It’s been about three months since my last update, so I’d like to really quickly go over what I’ve been doing.
The website is finally up. After some messing around, including spending a week working on my own static site generator 😬, I finally got a site working how I want with Astro. There’s still a bunch of work to do but they are all pretty small tasks I should be able to take care of in the coming weeks.
The past month I’ve mostly been working on front end stuff. Part of that has been the website and the other part has been working on ligature-components. I’ve decided to drop using Svelte and Bootstrap 5 for frontend work regarding Ligature, and instead have decided to use SolidJS and Shoelace.
Ligature Components is the output of that work. Basically it is a set of reusable components for working with Ligature. The plan is the use them for the playground on this site, ligature-pad a desktop application for working with Ligature, and ligature-lab which is a server side application for working with Ligature. All the basics are covered currently and I’m about to do the first release to npm. As I make progress on this site’s playground and ligature-pad, I’ll be filling in more features.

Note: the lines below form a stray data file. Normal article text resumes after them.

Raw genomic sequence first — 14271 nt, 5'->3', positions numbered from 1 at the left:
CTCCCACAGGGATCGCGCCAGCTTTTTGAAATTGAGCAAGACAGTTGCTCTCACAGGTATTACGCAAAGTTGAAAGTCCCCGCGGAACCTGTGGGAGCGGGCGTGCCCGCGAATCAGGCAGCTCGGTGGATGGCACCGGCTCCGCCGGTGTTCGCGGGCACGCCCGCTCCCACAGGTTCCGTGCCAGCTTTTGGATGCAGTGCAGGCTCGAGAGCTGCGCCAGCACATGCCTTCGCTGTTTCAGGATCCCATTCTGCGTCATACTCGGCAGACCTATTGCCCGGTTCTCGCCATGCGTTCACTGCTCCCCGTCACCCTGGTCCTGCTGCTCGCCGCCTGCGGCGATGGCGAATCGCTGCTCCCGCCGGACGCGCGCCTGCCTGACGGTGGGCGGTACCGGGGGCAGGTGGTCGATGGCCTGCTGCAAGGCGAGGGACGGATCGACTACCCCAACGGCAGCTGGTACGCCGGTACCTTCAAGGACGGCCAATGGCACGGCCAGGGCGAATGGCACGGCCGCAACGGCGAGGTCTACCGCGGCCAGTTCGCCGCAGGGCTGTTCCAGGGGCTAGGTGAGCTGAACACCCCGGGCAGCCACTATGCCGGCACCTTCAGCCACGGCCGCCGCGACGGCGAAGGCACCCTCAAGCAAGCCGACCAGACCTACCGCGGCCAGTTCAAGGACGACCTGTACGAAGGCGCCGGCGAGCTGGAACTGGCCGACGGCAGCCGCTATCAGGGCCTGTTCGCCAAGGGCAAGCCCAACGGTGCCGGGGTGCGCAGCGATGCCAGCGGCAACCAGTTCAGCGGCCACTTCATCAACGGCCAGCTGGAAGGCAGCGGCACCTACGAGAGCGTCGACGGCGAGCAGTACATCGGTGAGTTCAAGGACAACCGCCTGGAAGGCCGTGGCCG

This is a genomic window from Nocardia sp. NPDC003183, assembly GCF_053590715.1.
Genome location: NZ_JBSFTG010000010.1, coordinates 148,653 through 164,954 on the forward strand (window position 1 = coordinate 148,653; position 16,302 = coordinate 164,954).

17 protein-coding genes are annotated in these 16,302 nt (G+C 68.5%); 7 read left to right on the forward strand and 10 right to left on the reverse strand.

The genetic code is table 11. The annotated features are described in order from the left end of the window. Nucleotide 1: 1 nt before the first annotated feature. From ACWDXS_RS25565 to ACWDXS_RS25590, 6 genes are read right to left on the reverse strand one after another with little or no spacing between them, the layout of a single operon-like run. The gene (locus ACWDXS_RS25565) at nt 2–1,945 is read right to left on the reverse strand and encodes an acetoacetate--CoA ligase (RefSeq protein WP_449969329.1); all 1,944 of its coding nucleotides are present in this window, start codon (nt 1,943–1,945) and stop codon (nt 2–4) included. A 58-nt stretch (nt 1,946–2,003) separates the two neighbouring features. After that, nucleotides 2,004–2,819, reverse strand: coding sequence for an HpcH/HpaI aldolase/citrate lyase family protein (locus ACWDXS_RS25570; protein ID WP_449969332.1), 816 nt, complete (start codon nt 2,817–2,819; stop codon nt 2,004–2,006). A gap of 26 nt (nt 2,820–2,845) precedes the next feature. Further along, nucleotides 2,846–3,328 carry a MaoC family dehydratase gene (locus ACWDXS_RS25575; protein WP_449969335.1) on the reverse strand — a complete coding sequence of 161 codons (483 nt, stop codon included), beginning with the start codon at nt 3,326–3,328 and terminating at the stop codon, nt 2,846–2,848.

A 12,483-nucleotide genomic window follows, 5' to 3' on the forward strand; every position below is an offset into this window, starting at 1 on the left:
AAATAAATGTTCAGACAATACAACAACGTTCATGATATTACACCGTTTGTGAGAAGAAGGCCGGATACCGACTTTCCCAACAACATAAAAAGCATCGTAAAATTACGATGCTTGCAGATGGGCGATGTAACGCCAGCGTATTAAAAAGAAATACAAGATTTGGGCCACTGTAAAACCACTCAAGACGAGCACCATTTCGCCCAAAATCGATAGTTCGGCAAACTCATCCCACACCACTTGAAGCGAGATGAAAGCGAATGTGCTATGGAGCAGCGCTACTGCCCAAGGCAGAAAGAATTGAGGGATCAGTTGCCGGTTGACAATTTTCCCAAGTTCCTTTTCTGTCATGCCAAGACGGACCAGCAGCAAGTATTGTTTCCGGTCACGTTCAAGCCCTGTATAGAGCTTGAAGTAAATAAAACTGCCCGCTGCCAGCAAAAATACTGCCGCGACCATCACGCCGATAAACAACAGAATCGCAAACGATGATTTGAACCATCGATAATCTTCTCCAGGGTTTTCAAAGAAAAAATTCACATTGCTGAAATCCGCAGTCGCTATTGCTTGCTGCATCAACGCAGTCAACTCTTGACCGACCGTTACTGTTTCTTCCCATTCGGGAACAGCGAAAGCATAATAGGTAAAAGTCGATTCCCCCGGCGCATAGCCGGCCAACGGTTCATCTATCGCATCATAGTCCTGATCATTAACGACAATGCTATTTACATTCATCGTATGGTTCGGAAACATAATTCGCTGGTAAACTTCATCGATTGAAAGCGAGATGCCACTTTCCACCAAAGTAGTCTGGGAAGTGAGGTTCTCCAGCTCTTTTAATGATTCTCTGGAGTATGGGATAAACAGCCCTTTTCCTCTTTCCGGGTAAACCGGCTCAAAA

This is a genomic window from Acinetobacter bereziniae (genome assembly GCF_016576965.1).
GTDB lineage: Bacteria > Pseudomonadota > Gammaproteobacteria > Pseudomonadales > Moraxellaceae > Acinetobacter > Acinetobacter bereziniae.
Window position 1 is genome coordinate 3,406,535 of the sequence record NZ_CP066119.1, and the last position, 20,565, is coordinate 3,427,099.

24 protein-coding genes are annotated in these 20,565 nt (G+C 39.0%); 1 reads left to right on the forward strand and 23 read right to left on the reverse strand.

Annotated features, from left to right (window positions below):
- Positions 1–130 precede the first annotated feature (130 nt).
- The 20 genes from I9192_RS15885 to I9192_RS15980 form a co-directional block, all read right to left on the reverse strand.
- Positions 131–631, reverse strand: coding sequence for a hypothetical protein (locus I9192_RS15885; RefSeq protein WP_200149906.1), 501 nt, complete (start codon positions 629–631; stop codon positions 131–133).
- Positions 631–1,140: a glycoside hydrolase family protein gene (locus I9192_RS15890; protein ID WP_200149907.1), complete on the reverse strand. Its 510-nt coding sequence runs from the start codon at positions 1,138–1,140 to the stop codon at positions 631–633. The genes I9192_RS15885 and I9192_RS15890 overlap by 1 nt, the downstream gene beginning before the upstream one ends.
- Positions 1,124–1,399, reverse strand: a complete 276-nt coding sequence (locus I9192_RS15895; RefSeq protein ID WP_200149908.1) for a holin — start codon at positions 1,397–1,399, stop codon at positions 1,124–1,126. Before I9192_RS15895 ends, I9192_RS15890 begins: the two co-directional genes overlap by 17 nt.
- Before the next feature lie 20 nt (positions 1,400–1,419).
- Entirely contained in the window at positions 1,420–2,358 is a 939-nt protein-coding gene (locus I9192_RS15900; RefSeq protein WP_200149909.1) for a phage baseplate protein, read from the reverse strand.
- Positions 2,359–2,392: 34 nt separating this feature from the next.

Prior to working on frontend stuff, I was focusing on ligature-scala. Ligature-Scala is the most complete implementation of Ligature, I killed the TypeScript and the Rust version is on hiatus while I’m focusing on the Scala implementation. It still needs work but it compiles to Scala.js now and will be used as the implementation for both the playground and ligature-pad. The first version has been published to npm and a new version will be published once DLig and Wander support is more complete.
Now that Ligature is getting farther along I’m having to think about practical issues like how users input data. Using a form to input multiple Statements seems very tedious so I wanted users to be able to quickly write out Statements. Using Lig, the basic serialization format for Ligature, could work but would still be tedious because of the nature of Lig. A goal of Lig is that every line contains a single Statement and is independent of any other line. So you could read a Lig file top to bottom or in reverse and you’ll get the same graph in the end. DLig takes some ideas from formats like Turtle and makes some syntax and ideological changes to make it work better with Ligature.
Work on a DLig parser and interpreter is underway and documentation can be found here.
One large data model change has occurred recently. While thinking about practical usage of Ligature, I started to question the need for the fourth element of a Statement, the Context. I did a write-up about this change here.